Recently I attended the Tesla Memorial Conference held at the New Yorker Hotel in New York City. Click on these links to read about Day 1, Day 2, and a special presentation by 12-year-old Kyle Driebeek. One of the presentations on Day 2 was by Marko Popovic of Worcester Polytechnic Institute. Dr. Popovic mentioned that Nikola Tesla developed a remote-controlled boat he called a telautomaton.
In “The Art of Telautomatics,” written as part of his My Inventions autobiography in 1919, Tesla reminds us that he first demonstrated his robotic boat way back in 1898.
In order to show how wireless technology could be used to command ships and missiles from a distance, Tesla had a large tank built in the center of Madison Square Garden and “in this places an iron-hulled boat a few feet long, shaped like an arc.” The audience, mostly attendees of the first annual Electrical Exhibition, was requested to ask questions and the automaton would answer them by signs, usually by turning left or right or reversing direction. “This was considered magic at the time,” writes Tesla in My Inventions, “but was extremely simple, for it was myself who gave the replies by means of the device.”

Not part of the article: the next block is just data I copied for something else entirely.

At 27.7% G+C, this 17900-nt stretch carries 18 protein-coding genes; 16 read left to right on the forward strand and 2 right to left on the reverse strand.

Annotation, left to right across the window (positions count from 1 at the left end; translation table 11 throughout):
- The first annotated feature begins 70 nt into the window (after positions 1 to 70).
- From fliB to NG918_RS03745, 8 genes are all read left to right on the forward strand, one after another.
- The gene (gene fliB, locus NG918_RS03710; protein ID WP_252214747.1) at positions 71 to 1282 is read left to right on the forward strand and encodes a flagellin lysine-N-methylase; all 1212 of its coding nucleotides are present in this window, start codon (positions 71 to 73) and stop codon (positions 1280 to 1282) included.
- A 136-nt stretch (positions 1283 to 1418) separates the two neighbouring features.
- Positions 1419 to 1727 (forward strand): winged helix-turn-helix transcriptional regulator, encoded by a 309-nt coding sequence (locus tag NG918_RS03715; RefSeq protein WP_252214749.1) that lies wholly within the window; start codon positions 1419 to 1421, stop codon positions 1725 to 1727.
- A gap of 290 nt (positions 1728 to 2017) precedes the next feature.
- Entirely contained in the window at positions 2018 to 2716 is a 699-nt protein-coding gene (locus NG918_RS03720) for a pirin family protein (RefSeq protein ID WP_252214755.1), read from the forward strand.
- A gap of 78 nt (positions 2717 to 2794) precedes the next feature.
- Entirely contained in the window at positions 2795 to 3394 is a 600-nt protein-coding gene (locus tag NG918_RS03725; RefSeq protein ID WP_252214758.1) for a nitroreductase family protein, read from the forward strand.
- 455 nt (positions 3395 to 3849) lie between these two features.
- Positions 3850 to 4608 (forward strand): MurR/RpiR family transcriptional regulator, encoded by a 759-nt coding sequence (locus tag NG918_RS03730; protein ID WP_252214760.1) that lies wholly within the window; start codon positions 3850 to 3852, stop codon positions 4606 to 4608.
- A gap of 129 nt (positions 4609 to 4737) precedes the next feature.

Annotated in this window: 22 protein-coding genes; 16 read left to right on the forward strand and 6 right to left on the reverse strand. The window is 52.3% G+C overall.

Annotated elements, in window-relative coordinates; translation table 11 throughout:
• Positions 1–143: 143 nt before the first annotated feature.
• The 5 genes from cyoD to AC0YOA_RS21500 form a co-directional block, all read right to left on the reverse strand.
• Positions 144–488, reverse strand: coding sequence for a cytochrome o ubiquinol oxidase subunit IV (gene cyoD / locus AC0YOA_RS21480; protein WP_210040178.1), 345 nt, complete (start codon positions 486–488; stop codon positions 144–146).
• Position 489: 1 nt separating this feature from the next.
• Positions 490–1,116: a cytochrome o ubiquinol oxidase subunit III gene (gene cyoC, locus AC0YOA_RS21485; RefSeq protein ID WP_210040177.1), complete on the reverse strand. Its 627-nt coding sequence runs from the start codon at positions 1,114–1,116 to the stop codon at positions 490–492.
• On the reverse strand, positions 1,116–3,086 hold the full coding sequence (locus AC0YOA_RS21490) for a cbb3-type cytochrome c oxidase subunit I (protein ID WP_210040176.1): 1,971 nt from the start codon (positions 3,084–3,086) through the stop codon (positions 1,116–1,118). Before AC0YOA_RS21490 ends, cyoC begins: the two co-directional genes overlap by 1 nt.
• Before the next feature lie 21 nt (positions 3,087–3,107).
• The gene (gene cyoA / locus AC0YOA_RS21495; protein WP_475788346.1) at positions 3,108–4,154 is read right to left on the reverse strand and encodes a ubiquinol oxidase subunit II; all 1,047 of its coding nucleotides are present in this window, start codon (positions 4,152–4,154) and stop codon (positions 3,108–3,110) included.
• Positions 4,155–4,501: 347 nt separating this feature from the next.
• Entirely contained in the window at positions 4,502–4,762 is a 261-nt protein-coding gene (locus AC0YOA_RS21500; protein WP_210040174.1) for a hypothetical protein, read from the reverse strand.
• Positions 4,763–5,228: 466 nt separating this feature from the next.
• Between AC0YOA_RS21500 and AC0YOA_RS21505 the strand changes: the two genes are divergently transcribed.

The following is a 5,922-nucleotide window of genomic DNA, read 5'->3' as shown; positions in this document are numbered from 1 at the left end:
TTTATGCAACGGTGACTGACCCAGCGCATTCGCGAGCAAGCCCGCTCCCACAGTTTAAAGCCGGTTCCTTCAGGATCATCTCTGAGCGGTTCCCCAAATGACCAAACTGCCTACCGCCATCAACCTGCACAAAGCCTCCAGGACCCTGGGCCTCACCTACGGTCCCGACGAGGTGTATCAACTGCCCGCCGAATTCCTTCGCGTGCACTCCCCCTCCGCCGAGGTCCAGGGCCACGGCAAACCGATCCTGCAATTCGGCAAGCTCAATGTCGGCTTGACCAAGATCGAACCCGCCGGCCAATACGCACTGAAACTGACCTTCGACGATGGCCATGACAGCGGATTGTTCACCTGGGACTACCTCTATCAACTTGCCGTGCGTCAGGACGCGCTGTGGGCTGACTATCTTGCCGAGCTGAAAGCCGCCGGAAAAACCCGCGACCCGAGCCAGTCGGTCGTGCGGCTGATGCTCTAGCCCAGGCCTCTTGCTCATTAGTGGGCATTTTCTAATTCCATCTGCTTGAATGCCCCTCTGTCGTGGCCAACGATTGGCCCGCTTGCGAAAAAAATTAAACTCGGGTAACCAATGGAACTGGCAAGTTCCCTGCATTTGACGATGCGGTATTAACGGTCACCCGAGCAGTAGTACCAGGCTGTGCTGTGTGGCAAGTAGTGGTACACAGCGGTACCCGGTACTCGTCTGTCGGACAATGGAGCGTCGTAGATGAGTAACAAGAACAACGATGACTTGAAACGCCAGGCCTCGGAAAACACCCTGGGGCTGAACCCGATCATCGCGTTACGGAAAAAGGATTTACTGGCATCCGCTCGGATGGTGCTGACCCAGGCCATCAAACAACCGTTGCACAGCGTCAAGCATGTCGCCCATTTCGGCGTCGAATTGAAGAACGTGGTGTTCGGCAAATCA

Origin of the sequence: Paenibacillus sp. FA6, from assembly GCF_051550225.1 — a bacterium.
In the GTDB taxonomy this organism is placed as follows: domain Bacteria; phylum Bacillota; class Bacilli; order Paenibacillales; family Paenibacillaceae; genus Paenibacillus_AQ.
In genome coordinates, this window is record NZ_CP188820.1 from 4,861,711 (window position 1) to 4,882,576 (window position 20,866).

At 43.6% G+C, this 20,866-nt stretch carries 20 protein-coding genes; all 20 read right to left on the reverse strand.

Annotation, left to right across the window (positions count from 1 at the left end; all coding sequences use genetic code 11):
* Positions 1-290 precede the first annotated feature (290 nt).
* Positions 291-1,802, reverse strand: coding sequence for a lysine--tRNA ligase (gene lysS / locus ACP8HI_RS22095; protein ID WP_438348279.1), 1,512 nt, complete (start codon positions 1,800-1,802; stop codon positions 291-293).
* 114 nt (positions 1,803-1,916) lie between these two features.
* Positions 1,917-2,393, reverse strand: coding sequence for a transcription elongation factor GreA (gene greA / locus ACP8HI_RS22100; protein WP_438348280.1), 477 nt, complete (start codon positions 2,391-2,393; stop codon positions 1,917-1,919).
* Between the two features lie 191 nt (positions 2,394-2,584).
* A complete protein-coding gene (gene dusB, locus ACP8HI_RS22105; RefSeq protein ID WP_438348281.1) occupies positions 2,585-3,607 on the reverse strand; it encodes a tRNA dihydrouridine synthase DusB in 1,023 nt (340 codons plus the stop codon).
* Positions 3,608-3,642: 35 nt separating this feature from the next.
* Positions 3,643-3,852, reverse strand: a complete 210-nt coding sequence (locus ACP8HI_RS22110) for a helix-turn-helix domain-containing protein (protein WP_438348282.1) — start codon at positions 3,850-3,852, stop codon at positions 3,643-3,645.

He repeated the exercise with a more advanced and larger telautomatic boat in 1919.
While Tesla acknowledged that these were “the first and rather crude steps in the evolution of the art of telautomatics,” it did signal the beginning of what today we call robotics. Consider Tesla’s designs then and the remote-controlled drones used in our more recent military and terrorist control efforts and you can see how far he was ahead of his time.
David J. Kent is the author of Tesla: The Wizard of Electricity (2013) and Edison: The Inventor of the Modern World (2016) (both Fall River Press). He has also written two e-books: Nikola Tesla: Renewable Energy Ahead of Its Time and Abraham Lincoln and Nikola Tesla: Connected by Fate. His next book, Lincoln: The Man Who Saved America, is scheduled for release in summer 2017.